Bolay H, Moskowitz MA. Mechanisms of pain modulation in chronic syndromes. Neurology. 2002 Sep 10;59(5 Suppl 2):S2-7.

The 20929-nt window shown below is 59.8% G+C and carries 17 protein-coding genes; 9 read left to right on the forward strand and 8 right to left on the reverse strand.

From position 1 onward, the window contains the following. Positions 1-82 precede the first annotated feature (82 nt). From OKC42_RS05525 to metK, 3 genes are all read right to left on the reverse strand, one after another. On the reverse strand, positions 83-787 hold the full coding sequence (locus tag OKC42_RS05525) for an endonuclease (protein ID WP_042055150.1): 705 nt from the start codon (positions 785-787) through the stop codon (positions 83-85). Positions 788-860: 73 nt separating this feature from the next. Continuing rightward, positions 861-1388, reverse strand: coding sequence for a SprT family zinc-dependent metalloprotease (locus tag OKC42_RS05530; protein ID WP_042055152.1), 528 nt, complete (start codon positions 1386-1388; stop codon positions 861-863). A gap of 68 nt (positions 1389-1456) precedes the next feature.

Transmission of pain from the periphery to the cortex depends on integration and signal processing within the spinal cord, brainstem, and forebrain. Sensitization, a component of persistent or chronic pain, may develop either through peripheral mechanisms or as a consequence of altered physiology in the spinal cord or forebrain. Several molecular and biophysical mechanisms contribute to the phenomenon of sensitization and persistent pain, including upregulation of sensory neuron- specific sodium channels and vanilloid receptors, phenotypic switching of large myelinated axons, sprouting within the dorsal horn, and loss of inhibitory neurons due to apoptotic cell death. Recently, forebrain structures have been implicated in the pathophysiology of persistent pain. Although a number of treatment options are used, unfortunately pharmacotherapy for neuropathic pain is often ineffective. Unraveling the mysteries of chronic pain may lead to better treatment options, such as drugs that act specifically on sensory neuron-specific sodium channels or as NR2B-subunit-selective N-methyl-D- aspartate receptor antagonists.